A shooting star over Hollywood

Times Staff Writer

HAS anyone in Hollywood ever had a trajectory quite like the career and reputation of Janet Gaynor?

Gaynor began as a true silent-film goddess but lost part of that dazzling glow (while keeping her enormous popular appeal) when sound came in. Only 32 when she retired from acting, she gradually came to be remembered as no more than the answer to a trivia question, and today, except with die-hard film buffs, she is all but unknown.

As anyone who’s seen her luminous performances knows, that is a brutally unfair situation. Though the actress was a wisp of a woman -- barely 5 feet tall and so light her male costars regularly picked her up off the ground -- when Gaynor was on her game, she took your breath away. UCLA’s Film & Television Archive is determined to refresh her image with its “Janet Gaynor: A Centennial Celebration” series, which begins Thursday with a showing of “Street Angel” at the Linwood Dunn Theater in Hollywood.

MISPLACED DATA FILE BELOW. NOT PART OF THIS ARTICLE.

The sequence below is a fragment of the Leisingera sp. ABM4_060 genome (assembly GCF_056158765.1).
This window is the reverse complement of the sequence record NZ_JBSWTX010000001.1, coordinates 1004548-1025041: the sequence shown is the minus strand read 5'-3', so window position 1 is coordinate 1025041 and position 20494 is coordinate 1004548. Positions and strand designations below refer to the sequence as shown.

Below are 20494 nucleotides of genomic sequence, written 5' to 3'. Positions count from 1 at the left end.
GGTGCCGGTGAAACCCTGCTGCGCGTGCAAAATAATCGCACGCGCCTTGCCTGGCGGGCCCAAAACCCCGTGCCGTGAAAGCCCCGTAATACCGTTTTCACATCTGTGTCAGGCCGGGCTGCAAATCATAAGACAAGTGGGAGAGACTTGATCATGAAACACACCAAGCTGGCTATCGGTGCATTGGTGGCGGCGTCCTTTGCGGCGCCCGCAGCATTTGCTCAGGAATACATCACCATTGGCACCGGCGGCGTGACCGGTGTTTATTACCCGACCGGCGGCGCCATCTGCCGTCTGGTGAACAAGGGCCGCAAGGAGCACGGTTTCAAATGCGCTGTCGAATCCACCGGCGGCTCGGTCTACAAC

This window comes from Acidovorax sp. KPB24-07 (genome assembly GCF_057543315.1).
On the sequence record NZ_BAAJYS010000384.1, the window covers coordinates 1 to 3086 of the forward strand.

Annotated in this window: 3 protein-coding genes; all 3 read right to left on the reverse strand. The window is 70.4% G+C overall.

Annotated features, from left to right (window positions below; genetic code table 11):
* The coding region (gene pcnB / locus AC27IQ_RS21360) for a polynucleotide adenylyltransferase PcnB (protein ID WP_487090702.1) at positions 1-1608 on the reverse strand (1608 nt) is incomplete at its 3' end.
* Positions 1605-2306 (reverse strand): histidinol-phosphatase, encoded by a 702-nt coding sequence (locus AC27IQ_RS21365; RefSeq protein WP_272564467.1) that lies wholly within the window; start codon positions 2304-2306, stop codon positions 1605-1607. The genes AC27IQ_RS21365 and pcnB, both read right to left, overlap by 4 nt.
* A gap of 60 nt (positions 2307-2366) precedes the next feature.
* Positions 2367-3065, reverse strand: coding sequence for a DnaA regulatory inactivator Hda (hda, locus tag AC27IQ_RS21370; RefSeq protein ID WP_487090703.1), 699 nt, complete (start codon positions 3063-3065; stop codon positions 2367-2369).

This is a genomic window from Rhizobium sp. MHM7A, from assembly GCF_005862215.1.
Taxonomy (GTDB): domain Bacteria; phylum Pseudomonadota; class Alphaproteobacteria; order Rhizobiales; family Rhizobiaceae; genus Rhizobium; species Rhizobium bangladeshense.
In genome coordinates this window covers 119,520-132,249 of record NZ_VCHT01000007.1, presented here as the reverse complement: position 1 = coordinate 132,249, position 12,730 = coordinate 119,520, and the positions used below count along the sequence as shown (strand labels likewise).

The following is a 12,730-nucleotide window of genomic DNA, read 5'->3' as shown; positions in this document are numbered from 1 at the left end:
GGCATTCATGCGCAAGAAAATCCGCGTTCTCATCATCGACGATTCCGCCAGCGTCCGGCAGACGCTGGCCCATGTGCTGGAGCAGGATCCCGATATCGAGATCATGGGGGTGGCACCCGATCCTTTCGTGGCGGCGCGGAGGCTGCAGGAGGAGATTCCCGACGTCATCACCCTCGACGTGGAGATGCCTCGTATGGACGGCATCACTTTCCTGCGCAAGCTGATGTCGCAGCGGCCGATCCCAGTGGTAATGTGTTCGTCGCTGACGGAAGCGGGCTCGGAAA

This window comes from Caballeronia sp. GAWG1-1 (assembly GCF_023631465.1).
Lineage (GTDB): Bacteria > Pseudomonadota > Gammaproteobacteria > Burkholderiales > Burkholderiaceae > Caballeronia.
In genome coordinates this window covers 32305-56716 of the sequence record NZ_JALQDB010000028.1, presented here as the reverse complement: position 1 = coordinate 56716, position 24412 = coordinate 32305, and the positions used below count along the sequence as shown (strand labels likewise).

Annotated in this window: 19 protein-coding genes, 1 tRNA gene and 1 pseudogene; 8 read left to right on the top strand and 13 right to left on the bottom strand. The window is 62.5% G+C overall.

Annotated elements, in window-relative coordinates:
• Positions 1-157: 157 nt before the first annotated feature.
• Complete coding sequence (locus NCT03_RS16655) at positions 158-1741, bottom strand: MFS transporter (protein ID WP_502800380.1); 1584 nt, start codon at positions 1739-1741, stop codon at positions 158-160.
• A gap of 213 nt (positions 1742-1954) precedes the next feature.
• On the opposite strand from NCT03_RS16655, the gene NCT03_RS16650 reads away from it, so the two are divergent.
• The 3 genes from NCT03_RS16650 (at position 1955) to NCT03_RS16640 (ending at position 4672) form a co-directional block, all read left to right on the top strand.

Thanks to the Louis B. Mayer Foundation (the level-headed Gaynor is said to be the only actress the rajah of MGM allowed in his home), spanking-new prints have been struck of the features in the series, many of which will go on a post-UCLA national tour.


“Street Angel” was one of three films cited (the others are “7th Heaven” and F.W. Murnau’s classic “Sunrise”) when Gaynor, in a moment dear to movie-trivia questioners, won the first ever Academy Award for best actress for work done in the 1927-28 movie seasons. When she collected the statuette in 1929, she was just past her 22nd birthday.